CISA Adds 12 New Known Actively Exploited Vulnerabilities to its Catalog
The U.S. Cybersecurity and Infrastructure Security Agency (CISA) this week added 12 new actively exploited vulnerabilities to its Known Exploited Vulnerabilities (KEV) Catalog, including multi critical-severity security flaws affecting Chrome, D-Link routers, QNAP, Apple, Oracle, Fortinet, MikroTik, NETGEAR and Android OS.
“These types of vulnerabilities are a frequent attack vector for malicious cyber actors and pose significant risk to the federal enterprise. Note: to view the newly added vulnerabilities in the catalog, click on the arrow in the “Date Added to Catalog” column, which will sort by descending dates,” the agency said in an advisory published on September 8, 2022.
Of the 12 newly added bugs, 4 relate to the D-Link flaw, and one each corresponds to Chrome, QNAP, Apple, Oracle, Fortinet, MikroTik, NETGEAR, and Android OS.
Included in the list are four issues discovered in D-Link DIR-816L, DIR-820L, DIR-300, and multiple routers, which CISA notes are being exploited in real-world attacks.
Three of the vulnerabilities – CVE-2018-6530, CVE-2022-28958, and CVE-2022-26258 – are rated 9.8 out of 10 on the CVSS rating scale, enabling an attacker to inject malicious commands, and run arbitrary code on vulnerable systems.
Among other actively exploited flaws added to the list are as follows –
- CVE-2022-3075: Google Chromium Insufficient Data Validation Vulnerability
- CVE-2022-27593: QNAP Photo Station Externally Controlled Reference Vulnerability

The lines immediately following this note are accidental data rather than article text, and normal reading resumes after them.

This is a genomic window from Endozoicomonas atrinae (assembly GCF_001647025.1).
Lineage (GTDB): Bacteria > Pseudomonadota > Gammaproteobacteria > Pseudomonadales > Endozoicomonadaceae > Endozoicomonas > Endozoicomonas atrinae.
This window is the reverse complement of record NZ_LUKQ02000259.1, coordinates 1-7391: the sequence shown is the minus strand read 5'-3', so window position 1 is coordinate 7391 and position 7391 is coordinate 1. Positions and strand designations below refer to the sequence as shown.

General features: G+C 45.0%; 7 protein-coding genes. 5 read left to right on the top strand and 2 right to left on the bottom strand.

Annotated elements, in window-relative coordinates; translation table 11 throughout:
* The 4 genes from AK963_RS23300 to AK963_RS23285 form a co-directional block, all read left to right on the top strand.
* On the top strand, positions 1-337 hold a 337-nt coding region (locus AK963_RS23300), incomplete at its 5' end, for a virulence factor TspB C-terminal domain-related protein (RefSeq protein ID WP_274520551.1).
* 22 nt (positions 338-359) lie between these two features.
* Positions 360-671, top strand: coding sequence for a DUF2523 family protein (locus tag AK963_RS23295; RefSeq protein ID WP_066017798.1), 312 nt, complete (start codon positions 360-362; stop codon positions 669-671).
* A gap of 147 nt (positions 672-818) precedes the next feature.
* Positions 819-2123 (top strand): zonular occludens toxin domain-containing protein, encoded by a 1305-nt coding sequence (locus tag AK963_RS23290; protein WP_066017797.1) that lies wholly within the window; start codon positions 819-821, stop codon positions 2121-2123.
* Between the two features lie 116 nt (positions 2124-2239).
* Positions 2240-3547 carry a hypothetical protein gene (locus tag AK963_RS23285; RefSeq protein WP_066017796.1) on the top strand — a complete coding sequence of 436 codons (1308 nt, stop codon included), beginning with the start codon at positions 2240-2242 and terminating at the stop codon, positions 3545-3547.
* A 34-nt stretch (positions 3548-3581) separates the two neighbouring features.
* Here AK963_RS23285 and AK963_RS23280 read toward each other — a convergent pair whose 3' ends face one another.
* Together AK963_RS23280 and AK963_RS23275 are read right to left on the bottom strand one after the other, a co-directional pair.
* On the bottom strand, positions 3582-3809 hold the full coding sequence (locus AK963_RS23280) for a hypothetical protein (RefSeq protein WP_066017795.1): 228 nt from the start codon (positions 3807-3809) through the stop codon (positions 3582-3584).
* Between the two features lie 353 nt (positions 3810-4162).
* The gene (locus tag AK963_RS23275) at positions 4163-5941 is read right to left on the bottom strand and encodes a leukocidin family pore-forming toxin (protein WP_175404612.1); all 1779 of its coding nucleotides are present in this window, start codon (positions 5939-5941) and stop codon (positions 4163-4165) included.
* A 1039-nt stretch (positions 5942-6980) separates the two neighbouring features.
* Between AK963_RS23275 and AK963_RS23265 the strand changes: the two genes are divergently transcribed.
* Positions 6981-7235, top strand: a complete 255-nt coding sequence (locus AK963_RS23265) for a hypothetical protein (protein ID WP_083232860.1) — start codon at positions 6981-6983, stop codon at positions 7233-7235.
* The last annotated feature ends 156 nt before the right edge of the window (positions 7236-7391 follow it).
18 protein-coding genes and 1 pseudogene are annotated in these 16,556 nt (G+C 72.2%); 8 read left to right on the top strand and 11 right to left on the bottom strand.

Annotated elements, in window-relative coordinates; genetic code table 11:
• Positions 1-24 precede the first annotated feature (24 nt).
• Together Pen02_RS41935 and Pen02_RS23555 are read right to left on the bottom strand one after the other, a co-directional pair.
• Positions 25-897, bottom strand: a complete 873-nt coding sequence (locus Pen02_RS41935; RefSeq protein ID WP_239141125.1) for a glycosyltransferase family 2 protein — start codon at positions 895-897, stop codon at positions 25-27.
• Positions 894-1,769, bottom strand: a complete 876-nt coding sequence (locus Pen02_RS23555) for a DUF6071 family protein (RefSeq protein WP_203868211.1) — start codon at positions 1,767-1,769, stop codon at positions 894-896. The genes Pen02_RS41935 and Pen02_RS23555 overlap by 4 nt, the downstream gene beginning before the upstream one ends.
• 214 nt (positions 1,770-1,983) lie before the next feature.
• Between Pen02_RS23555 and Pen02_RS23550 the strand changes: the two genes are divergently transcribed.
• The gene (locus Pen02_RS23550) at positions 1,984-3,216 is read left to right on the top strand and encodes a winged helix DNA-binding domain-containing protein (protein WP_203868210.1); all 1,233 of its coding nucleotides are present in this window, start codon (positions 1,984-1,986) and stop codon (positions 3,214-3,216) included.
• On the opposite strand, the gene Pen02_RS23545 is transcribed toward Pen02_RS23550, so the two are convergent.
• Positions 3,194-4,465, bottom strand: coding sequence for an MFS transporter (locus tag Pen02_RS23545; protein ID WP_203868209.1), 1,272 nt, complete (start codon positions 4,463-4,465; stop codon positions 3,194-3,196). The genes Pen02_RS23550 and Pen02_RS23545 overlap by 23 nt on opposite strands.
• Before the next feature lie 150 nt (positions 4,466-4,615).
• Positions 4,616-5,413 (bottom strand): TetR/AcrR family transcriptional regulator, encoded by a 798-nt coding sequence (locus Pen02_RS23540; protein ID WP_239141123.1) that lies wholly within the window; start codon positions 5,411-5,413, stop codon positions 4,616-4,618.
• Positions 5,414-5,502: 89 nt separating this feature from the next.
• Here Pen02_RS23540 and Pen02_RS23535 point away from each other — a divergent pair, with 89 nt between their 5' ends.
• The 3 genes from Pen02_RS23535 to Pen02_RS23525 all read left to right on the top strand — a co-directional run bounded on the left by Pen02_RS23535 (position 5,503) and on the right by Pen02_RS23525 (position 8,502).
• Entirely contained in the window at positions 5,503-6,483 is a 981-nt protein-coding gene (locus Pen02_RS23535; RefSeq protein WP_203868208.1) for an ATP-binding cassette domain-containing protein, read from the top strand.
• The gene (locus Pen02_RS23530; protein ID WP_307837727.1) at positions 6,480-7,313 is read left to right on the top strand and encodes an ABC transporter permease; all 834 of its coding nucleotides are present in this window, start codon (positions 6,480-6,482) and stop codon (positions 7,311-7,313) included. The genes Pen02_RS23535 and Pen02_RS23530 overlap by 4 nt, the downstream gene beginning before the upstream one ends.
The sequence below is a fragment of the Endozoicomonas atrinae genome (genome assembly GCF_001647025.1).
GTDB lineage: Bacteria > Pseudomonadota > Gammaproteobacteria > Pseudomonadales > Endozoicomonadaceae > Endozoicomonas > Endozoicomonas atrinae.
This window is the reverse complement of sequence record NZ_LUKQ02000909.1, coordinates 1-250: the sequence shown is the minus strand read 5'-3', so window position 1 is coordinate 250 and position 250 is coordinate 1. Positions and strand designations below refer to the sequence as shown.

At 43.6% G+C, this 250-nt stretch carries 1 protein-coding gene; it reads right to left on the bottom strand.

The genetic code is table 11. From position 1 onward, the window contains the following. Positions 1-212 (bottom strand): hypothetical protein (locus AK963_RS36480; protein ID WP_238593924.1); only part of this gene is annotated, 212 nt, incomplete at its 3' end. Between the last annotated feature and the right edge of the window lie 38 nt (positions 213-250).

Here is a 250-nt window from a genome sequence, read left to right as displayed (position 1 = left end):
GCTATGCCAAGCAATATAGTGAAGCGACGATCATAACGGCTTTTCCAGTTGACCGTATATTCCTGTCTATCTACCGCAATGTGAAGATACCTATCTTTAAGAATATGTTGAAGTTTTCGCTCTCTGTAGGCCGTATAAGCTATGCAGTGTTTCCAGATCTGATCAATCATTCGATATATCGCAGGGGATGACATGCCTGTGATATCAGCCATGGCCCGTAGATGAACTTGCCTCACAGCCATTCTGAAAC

- CVE-2020-9934: Apple iOS, iPadOS, and macOS Input Validation Vulnerability
- CVE-2018-7445: MikroTik RouterOS Stack-Based Buffer Overflow Vulnerability
- CVE-2018-2628: Oracle WebLogic Server Unspecified Vulnerability
- CVE-2018-13374: Fortinet FortiOS and FortiADC Improper Access Control Vulnerability
- CVE-2017-5521: NETGEAR Multiple Devices Exposure of Sensitive Information Vulnerability
- CVE-2011-1823: Android OS Privilege Escalation Vulnerability
The federal agencies were given three weeks, until September 29th, to ensure that exploitation attempts would be blocked.
CISA hasn’t shared technical details of the attacks that exploit the vulnerability in the wild and have yet to attribute it to a certain threat actor.
In the light of active exploitation of the flaw, users are recommended to review CISA’s Known Actively Exploited Vulnerabilities catalog and apply the updates to the software to reduce their exposure to potential cyberattacks.